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We look at the UN’s seventh Sustainable Development Goal, and announce our new energy certification

Energy for All

 [This is part of our series about the UN’s Sustainable Development Goals. Click to here to read our introductory first post.]

The seventh of the UN’s development goals for a sustainable future tackles energy – more specifically, “ensuring access to affordable, reliable, sustainable and modern energy for all.” The targets for this goal measure things ranging from international policymaking to technological advances, with the 2030 objective of ensuring that everybody in the world, from the poorest countries to the most developed, has easy access to sustainable or renewable energy.

This might seem like too large a goal for any one person or business to make a real difference, but that’s not the case. There are a lot of measures, big and small, that will make a huge difference if adopted by a large number of organisations.


Responsible Energy Management

For example, we have recently addressed our use of energy and taken another step in enhancing our sustainable credentials. As of the 9th of March, we have achieved the rigorous ISO:50001 standard for our energy management system, adding to our existing suite of internationally-recognised certifications.

As a business we work to help our clients to become more sustainable, often providing advice and expertise beyond waste management, and energy management is an increasingly big issue for the environment. Achieving this standard in energy management is therefore part of Bywaters’ aim to lead by example. This certification by the British Standards Institution is the product of many years of energy initiatives, carbon reduction schemes, and electricity monitoring across the business.


Solar Power and Beyond

Our work towards this standard began in 2015, when Bywaters installed London’s largest solar retrofit on the roof of our flagship facility in Bow. The 1MW array, which consists of 4,000 panels, hugely reduced our reliance on non-renewable energy, reducing our energy costs and associated carbon emissions by around 45%. The array produces enough power to run 237 homes for a year, and is almost enough to fuel our entire daytime operations.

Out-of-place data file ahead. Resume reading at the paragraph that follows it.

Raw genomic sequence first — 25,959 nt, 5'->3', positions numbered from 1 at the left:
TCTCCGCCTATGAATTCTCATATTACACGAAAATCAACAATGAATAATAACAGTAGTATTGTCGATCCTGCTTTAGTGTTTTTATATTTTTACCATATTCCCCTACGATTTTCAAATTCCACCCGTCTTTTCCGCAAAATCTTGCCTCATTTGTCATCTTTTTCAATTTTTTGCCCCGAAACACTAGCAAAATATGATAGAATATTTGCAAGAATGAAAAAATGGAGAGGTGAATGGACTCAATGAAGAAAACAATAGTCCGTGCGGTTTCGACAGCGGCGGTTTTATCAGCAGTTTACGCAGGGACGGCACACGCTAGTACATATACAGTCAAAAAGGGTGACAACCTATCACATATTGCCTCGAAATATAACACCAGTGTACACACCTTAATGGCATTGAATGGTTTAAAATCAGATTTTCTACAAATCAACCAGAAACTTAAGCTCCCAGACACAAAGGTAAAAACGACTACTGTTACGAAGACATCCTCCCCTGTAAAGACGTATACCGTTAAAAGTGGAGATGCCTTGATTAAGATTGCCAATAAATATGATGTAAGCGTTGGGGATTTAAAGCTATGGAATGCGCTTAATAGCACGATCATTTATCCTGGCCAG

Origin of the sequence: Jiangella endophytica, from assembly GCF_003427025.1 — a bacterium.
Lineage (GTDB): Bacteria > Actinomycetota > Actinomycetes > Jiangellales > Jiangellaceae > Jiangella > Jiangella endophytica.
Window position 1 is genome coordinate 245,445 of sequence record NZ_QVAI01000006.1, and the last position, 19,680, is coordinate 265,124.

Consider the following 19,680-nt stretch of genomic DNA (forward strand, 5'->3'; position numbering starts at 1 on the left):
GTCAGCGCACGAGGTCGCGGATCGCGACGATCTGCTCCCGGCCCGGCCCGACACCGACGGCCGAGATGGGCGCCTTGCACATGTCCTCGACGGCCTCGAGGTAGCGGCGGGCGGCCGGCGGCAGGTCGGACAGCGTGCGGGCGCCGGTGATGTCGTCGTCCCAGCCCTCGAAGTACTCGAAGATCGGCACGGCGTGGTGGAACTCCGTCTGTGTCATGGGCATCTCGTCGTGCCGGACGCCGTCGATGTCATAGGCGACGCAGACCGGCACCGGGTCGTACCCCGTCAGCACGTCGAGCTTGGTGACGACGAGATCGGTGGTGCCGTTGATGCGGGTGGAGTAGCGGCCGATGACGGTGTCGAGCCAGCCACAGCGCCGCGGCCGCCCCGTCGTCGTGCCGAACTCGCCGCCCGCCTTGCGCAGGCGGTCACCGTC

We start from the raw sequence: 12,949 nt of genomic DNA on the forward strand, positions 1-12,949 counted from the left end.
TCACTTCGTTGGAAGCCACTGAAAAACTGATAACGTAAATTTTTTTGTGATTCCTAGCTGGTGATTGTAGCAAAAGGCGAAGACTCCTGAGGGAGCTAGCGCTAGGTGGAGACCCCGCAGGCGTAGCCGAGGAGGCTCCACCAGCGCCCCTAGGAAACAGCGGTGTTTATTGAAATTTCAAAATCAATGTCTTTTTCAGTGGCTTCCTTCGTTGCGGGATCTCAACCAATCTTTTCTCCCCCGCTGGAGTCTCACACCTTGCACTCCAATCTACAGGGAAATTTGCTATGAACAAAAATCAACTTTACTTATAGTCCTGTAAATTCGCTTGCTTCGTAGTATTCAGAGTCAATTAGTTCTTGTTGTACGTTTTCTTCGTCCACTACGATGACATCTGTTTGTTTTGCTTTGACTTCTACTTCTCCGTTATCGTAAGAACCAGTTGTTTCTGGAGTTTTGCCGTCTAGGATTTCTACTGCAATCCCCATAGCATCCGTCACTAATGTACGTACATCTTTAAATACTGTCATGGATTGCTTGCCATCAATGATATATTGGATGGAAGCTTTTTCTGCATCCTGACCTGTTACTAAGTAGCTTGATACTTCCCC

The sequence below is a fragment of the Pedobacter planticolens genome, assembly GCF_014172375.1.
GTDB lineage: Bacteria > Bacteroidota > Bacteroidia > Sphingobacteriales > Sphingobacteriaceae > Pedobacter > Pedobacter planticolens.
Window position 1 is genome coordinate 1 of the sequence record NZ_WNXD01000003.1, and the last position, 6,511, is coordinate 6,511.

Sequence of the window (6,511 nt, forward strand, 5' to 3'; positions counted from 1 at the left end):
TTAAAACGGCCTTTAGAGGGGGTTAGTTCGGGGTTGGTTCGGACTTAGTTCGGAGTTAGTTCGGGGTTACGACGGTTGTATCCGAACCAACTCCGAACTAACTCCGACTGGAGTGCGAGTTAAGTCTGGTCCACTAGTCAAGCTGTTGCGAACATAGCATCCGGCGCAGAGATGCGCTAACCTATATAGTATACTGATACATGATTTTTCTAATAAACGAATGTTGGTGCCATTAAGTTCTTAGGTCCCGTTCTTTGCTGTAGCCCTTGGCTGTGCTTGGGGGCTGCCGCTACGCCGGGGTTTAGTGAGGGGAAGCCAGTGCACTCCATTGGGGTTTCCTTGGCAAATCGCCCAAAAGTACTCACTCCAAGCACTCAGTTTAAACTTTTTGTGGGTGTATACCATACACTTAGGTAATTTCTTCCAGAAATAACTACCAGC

Increasing the final global energy share of renewable energy is on the key targets of the UN’s energy Development Goal. Between 2010 and 2016 – when we installed our solar array – the global share increased from 16.6% to 17.5%. The energy markets are moving in the right direction, but faster change is needed; only since 2012 has the growth of renewable energy sources outpaced the growth of total energy consumption. In its own small way, our array contributes to this improvement – any excess energy is fed back into the National Grid.

But saving electricity is only one part of sustainable energy management, and so since then we have developed our energy management plan to further reduce our reliance on non-renewable sources and prepare the way for the future. Through smart collection, monitoring and analysis of our energy data we have improved our energy efficiency, and will continue to do so in the years ahead.


Running a Responsible Business

Striving for sustainability is at the heart of Bywaters’ ethos, and achieving the ISO:50001 standard is only the beginning of our drive for improvement in energy management. It is becoming increasingly vital for individuals and businesses to consider the environmental impact of their activities, and as we move forward into a new decade Bywaters is committed to being the most responsible, most sustainable business we can be.

Alongside our other ISO certifications – 45001 for Health & Safety, 14001 for Environmental Management and 9001 for Quality Management – the ISO:50001 standard acts as a marker for the quality and effectiveness of our operation. This high-level baseline is our new starting point, from which Bywaters will work to improve even further in the years ahead.

Energy Efficiency and Me

While you might not have room on your roof for a record-breaking installation, there may be more ways than you think for you to reduce your reliance on non-renewable energy and increase your energy efficiency. If you’ve got a business, or even just a house, then solar power may be a fruitful avenue. Solar installations can be small, and depending on your location and average sunlight can end up saving you far more money than they cost.

Otherwise, small actions add up to big changes. By taking care to choose products with high energy efficiency – the classic example is LED bulbs, which are six times more efficient than incandescent ones – we can increase demand for sustainable technologies. Proper insulation and programmable thermostats can increase the energy efficiency of buildings very quickly, while simple actions like washing clothes in cold water can have big effects.

Join Bywaters this week, as we consider how we could use energy more responsibly and work towards the UN’s vision for 2030.


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